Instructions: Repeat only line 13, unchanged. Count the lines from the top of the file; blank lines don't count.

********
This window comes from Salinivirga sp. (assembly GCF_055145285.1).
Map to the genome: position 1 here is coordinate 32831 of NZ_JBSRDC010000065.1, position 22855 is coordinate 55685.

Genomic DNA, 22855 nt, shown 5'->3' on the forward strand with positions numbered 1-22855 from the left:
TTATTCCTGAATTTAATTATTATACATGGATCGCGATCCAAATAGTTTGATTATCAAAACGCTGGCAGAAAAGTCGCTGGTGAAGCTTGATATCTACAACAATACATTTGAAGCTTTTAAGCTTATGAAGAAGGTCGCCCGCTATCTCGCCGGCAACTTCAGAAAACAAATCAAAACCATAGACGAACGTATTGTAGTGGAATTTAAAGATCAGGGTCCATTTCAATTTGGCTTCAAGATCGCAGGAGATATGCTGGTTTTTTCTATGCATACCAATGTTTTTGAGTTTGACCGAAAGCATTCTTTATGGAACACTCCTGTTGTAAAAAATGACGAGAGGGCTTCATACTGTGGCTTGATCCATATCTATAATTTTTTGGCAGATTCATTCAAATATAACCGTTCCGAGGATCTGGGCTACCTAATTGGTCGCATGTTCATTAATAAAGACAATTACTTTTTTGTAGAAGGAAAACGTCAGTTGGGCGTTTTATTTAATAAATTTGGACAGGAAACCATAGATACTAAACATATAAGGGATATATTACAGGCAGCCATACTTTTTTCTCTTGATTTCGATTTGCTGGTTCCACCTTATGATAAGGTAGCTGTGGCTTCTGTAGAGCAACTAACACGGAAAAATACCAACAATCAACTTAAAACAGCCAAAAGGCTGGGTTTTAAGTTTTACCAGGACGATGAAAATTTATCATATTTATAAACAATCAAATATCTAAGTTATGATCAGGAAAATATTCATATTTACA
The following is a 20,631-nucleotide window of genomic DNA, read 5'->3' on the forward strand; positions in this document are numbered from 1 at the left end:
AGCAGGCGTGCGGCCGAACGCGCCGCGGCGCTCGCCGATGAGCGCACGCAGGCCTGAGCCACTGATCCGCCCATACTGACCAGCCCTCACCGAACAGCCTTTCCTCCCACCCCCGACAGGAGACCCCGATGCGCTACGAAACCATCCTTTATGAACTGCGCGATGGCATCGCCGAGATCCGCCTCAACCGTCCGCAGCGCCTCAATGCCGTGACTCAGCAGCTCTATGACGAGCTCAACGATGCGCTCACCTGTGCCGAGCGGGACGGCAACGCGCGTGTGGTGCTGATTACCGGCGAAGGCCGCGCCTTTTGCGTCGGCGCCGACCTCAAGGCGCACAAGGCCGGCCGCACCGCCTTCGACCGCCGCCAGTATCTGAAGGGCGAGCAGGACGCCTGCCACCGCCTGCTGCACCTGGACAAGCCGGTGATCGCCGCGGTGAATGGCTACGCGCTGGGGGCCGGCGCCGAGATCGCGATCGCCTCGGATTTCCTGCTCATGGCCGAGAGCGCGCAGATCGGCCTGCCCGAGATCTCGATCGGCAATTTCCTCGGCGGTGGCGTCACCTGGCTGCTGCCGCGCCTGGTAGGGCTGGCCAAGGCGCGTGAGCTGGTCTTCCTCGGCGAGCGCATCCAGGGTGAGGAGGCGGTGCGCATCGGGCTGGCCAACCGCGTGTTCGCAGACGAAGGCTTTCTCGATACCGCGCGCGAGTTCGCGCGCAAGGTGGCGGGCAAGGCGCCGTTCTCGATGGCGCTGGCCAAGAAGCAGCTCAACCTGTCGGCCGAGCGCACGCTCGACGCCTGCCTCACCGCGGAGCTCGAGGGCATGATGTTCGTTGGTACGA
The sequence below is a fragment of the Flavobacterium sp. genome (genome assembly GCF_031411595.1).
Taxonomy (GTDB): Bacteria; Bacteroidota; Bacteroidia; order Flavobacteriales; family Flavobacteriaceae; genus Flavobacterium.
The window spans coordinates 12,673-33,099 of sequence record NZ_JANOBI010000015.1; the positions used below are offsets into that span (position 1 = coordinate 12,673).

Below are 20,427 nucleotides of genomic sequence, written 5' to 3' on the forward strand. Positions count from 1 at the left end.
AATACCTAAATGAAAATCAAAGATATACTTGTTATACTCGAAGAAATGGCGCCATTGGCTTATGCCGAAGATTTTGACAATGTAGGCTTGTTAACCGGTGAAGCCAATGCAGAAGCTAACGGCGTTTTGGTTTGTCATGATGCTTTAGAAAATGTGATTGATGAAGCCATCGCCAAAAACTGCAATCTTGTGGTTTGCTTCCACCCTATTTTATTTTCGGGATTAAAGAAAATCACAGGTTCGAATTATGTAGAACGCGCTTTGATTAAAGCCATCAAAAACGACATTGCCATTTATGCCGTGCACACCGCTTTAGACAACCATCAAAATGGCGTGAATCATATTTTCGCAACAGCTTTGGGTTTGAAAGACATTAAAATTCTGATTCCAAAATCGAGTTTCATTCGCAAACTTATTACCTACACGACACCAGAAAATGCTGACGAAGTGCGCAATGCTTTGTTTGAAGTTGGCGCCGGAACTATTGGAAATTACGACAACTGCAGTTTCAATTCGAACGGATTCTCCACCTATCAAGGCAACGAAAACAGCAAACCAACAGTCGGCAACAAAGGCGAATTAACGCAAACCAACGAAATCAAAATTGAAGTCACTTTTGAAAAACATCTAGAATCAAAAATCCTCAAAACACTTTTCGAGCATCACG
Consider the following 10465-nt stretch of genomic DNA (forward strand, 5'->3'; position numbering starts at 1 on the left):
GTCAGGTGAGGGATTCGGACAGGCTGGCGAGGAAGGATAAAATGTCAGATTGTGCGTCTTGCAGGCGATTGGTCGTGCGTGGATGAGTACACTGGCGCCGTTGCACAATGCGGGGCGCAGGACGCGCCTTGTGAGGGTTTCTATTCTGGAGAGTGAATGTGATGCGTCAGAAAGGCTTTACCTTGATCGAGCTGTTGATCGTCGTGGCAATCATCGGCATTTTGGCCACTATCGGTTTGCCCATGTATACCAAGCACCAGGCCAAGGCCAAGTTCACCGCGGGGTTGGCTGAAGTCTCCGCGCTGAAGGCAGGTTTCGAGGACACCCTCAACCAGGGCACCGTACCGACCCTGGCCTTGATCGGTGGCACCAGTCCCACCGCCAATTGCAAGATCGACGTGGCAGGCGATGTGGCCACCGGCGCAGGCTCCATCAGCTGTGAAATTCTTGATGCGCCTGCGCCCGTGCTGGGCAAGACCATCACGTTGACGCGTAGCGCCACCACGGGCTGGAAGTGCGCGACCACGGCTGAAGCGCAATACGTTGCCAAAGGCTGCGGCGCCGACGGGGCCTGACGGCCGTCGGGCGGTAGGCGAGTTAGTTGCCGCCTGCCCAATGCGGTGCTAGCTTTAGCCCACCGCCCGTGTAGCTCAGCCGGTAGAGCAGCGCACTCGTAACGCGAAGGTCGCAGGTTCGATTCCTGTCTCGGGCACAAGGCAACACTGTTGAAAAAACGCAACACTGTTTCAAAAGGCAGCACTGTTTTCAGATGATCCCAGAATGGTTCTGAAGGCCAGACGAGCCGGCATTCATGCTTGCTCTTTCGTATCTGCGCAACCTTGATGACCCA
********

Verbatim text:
GTCAGGTGAGGGATTCGGACAGGCTGGCGAGGAAGGATAAAATGTCAGATTGTGCGTCTTGCAGGCGATTGGTCGTGCGTGGATGAGTACACTGGCGCCGTTGCACAATGCGGGGCGCAGGACGCGCCTTGTGAGGGTTTCTATTCTGGAGAGTGAATGTGATGCGTCAGAAAGGCTTTACCTTGATCGAGCTGTTGATCGTCGTGGCAATCATCGGCATTTTGGCCACTATCGGTTTGCCCATGTATACCAAGCACCAGGCCAAGGCCAAGTTCACCGCGGGGTTGGCTGAAGTCTCCGCGCTGAAGGCAGGTTTCGAGGACACCCTCAACCAGGGCACCGTACCGACCCTGGCCTTGATCGGTGGCACCAGTCCCACCGCCAATTGCAAGATCGACGTGGCAGGCGATGTGGCCACCGGCGCAGGCTCCATCAGCTGTGAAATTCTTGATGCGCCTGCGCCCGTGCTGGGCAAGACCATCACGTTGACGCGTAGCGCCACCACGGGCTGGAAGTGCGCGACCACGGCTGAAGCGCAATACGTTGCCAAAGGCTGCGGCGCCGACGGGGCCTGACGGCCGTCGGGCGGTAGGCGAGTTAGTTGCCGCCTGCCCAATGCGGTGCTAGCTTTAGCCCACCGCCCGTGTAGCTCAGCCGGTAGAGCAGCGCACTCGTAACGCGAAGGTCGCAGGTTCGATTCCTGTCTCGGGCACAAGGCAACACTGTTGAAAAAACGCAACACTGTTTCAAAAGGCAGCACTGTTTTCAGATGATCCCAGAATGGTTCTGAAGGCCAGACGAGCCGGCATTCATGCTTGCTCTTTCGTATCTGCGCAACCTTGATGACCCA